When asked to name the largest city in Syria, most people might think of Damascus. And to be sure, Damascus is the country’s capital, but it is the northern city of Aleppo which is actually Syria’s largest — and wealthiest — metropolis. And unlike Damascus, which is a stronghold of President Bashar al-Assad’s Alawite clan, Aleppo is largely Sunni. All that makes it a particularly rich strategic prize for the Free Syrian Army in its fight against the Syrian government.
But now the Syrian Army has surrounded the city, and begun bombing in certain neighborhoods, in preparation for what some are calling a military operation and others a potential massacre. Where that leaves the people of Aleppo is anyone’s guess.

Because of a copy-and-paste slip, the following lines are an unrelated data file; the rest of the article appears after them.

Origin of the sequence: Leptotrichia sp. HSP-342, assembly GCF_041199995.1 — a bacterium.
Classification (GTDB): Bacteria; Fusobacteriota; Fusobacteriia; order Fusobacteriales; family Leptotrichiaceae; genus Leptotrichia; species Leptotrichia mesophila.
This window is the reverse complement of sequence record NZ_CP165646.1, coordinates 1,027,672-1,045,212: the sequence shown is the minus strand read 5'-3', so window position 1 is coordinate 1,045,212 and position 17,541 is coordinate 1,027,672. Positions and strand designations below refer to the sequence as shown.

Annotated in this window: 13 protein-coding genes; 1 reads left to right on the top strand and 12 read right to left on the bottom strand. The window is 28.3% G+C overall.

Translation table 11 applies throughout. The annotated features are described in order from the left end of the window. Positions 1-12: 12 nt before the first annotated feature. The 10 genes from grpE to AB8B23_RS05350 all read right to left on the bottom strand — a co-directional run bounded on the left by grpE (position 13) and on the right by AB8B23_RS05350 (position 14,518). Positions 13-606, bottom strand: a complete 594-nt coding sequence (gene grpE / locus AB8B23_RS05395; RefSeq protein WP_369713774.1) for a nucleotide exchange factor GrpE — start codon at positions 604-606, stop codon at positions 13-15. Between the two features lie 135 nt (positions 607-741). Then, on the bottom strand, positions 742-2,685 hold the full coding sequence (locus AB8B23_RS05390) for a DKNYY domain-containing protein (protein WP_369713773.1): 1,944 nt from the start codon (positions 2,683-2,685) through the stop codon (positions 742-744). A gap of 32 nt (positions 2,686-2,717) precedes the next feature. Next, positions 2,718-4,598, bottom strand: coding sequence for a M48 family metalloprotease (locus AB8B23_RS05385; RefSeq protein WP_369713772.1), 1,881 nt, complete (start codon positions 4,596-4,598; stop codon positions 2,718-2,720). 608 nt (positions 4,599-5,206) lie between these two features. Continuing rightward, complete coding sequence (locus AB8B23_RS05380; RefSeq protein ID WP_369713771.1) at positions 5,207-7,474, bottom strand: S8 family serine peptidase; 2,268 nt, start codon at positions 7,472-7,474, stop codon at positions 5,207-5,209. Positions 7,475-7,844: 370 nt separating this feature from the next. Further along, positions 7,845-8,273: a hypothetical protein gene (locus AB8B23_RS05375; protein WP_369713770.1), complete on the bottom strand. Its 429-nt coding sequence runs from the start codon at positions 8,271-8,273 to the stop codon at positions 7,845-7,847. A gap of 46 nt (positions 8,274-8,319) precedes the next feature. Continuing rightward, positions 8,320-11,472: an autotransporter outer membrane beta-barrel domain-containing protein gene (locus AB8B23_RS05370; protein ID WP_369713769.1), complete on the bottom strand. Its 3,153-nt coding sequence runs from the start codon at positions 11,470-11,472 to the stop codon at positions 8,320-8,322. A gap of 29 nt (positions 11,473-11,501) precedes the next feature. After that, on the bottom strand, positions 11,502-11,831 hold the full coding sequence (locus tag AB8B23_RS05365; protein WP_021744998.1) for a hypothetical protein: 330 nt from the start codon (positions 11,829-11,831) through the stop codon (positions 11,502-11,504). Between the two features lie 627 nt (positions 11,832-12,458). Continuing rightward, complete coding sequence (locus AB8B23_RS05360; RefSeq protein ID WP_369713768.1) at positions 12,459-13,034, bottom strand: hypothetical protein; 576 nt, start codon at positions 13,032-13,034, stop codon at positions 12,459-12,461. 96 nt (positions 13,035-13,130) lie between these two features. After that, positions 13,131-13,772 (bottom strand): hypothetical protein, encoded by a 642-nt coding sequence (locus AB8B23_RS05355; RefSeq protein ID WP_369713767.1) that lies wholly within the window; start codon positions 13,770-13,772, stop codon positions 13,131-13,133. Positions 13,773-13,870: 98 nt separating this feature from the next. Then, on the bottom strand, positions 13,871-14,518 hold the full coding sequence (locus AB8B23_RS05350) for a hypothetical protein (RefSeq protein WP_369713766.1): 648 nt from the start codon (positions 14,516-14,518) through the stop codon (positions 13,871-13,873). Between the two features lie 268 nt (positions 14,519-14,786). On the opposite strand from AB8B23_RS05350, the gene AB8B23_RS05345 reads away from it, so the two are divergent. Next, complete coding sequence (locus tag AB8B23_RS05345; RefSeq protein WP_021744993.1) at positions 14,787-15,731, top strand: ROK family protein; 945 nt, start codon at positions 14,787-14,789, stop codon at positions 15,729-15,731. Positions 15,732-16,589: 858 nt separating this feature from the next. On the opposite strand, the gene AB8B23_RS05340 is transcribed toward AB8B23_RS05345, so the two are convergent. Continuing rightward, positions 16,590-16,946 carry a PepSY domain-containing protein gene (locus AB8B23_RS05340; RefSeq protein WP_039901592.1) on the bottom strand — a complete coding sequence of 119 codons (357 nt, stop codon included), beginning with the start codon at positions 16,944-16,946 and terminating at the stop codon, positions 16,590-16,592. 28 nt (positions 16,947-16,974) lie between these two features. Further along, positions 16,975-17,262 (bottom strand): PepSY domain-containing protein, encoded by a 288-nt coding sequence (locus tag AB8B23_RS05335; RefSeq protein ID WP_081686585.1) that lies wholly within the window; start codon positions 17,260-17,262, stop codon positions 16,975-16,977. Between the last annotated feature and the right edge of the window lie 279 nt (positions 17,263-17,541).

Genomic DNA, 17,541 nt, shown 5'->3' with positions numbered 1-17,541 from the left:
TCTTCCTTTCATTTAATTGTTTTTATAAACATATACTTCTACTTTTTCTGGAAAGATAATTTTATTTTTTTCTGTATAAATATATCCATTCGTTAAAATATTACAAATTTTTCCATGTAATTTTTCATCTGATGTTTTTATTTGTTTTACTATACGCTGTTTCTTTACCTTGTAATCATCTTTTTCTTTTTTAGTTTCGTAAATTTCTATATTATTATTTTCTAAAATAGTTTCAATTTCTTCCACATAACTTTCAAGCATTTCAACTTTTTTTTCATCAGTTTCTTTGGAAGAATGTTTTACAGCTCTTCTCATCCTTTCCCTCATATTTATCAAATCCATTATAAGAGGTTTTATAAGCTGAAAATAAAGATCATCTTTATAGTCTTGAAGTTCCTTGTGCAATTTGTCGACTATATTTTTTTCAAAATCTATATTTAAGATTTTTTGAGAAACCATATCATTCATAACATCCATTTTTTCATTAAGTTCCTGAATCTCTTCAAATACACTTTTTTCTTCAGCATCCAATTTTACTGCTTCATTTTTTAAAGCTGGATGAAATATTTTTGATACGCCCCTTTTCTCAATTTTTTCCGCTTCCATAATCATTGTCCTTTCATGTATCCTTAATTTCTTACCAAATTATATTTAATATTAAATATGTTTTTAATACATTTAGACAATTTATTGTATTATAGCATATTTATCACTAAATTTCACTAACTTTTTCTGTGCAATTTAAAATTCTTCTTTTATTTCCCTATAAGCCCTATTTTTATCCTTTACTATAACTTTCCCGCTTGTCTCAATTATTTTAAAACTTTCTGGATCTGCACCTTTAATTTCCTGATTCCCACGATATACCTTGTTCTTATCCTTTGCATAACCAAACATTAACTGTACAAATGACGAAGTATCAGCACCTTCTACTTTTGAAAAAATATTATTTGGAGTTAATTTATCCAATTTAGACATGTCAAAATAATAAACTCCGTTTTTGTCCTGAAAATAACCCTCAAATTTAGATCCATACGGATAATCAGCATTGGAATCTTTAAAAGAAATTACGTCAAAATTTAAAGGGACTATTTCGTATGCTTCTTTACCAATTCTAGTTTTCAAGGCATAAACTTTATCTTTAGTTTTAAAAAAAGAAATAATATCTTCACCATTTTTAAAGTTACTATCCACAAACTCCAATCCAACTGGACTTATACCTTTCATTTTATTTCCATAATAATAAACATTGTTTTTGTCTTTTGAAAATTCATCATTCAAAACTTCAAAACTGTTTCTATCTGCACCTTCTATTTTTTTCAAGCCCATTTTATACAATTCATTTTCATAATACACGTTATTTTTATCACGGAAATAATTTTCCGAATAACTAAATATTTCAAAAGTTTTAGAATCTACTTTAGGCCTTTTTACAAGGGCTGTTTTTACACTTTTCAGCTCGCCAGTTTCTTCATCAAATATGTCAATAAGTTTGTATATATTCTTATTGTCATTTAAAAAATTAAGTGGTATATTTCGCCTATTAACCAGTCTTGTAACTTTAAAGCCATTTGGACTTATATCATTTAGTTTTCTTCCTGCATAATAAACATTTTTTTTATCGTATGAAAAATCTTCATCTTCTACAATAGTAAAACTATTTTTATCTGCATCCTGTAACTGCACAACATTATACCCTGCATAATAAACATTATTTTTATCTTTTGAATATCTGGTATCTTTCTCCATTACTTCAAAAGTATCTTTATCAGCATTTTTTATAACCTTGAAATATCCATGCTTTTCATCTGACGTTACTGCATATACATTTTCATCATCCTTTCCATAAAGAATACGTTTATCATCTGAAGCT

To help us figure out what’s happening in Aleppo, and how its people are coping, we turn to Safa Sankari. She is a Syrian-American from Detroit who has been staying in contact with her friends and family in the city. She’s also the founder and president of the non-profit Syrian American Medical Society, Michigan Chapter, Foundation, a non-profit organization that helps in the humanitarian and medical needs of Syrians. She's also a collaborator on the Women Under Siege project.